Remodeling magazine’s annual Cost vs. Value report is out. This much-quoted report is also much-misquoted, as various players in the real estate industry use its statistics to validate their sales pitches. painting

Here’s the most important thing to know about the report: use the regional breakouts to benchmark trends in your area. Don’t even bother with the national averages. They’re only of interest for tracking long-term trends. But if you are looking for guidance about how to add the most market value to your house, the regional data is the only relevant data.

In Portland Maine, for instance, you’ll actually get back 113% of the cost of a deck addition, if you use composite materials. But Portlanders are less impressed by adding a ritzy bathroom to an already-expensive house, paying only 52.7% more for the improvement than the project cost.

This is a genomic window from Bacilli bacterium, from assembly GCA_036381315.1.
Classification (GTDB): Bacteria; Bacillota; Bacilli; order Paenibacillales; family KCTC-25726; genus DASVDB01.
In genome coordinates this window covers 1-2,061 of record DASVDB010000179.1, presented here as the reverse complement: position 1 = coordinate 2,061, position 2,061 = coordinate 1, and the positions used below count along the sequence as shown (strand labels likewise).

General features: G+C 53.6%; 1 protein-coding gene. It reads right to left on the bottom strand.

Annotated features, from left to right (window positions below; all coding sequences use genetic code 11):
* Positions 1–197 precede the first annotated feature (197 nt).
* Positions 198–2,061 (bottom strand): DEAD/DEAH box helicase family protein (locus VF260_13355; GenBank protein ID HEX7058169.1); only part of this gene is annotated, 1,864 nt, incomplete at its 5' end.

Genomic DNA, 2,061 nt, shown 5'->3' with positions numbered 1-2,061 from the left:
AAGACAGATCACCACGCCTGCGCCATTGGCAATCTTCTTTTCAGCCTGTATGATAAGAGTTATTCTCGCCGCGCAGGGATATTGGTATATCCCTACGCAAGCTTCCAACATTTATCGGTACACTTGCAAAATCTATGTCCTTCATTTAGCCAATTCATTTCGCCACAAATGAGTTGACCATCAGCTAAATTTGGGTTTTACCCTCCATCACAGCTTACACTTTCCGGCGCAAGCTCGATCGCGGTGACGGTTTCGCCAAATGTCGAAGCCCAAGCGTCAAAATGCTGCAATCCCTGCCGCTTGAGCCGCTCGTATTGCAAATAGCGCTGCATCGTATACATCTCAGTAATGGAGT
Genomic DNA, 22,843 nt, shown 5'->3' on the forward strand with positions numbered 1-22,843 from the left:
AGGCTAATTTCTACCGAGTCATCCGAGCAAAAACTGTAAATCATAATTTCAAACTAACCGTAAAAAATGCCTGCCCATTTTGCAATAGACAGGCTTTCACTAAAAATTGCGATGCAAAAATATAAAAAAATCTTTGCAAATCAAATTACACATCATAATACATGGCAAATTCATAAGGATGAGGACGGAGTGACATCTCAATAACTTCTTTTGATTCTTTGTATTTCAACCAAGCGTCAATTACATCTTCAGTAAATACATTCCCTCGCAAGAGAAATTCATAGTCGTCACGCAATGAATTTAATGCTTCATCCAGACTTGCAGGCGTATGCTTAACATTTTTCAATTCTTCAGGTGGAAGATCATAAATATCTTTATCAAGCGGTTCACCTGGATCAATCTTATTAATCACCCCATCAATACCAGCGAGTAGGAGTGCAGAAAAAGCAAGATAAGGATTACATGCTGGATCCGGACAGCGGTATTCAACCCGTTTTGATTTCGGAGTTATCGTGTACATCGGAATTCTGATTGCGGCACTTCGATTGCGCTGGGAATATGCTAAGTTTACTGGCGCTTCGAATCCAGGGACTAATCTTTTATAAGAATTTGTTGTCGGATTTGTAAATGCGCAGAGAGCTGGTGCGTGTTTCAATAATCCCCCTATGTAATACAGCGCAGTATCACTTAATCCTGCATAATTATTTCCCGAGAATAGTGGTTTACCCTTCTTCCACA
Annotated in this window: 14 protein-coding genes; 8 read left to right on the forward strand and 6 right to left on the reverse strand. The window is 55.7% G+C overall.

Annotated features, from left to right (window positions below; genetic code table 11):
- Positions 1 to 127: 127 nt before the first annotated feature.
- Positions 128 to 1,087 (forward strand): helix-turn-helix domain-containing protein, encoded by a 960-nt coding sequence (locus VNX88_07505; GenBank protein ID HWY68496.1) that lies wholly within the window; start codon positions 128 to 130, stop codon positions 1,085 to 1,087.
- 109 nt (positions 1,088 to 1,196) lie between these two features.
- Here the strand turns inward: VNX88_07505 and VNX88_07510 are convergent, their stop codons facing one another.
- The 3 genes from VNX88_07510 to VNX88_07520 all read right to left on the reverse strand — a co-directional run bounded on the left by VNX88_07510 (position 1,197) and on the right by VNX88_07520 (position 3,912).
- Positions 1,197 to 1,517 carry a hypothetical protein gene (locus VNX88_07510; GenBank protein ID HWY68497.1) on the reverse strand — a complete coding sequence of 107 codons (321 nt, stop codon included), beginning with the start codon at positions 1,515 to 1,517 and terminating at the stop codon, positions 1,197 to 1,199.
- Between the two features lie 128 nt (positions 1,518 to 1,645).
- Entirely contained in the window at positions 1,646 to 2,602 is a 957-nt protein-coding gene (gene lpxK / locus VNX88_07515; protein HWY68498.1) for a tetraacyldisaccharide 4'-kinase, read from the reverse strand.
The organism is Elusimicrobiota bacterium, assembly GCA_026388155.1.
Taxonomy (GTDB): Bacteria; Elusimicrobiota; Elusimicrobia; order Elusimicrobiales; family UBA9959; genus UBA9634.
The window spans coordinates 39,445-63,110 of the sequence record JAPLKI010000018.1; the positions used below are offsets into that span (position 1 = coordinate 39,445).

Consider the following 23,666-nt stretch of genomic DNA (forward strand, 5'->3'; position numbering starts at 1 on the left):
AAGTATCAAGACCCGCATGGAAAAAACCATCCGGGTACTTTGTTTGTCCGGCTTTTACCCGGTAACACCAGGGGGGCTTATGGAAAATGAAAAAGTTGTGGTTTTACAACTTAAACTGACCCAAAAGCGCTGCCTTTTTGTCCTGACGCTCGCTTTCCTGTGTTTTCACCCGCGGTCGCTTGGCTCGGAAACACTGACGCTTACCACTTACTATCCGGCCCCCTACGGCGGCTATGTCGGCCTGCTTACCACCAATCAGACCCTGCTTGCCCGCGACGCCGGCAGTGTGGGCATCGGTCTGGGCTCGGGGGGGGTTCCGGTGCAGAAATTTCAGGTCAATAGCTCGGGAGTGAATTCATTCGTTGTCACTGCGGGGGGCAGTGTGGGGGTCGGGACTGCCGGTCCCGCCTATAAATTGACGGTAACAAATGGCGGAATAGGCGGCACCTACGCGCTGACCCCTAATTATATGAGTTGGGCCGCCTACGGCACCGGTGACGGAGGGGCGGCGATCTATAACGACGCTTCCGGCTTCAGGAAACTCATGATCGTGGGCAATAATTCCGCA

The report is valuable as a planning tool, too, because it outlines the commonly-held definitions of home improvement projects. If you are considering your first project, the report will show you how contractors and realty agents generally define such projects, including indicators of quality.

This is especially important if you are thinking of selling within a few years. You’ll want to choose materials, fixtures and appliances that are most appealing to buyers in your area. For instance, a higher-end kitchen remodeling project is easily signaled in a real estate listing by naming the appliance brands: Jenn-Air, Viking and Bosch are shorthand for a top-quality project.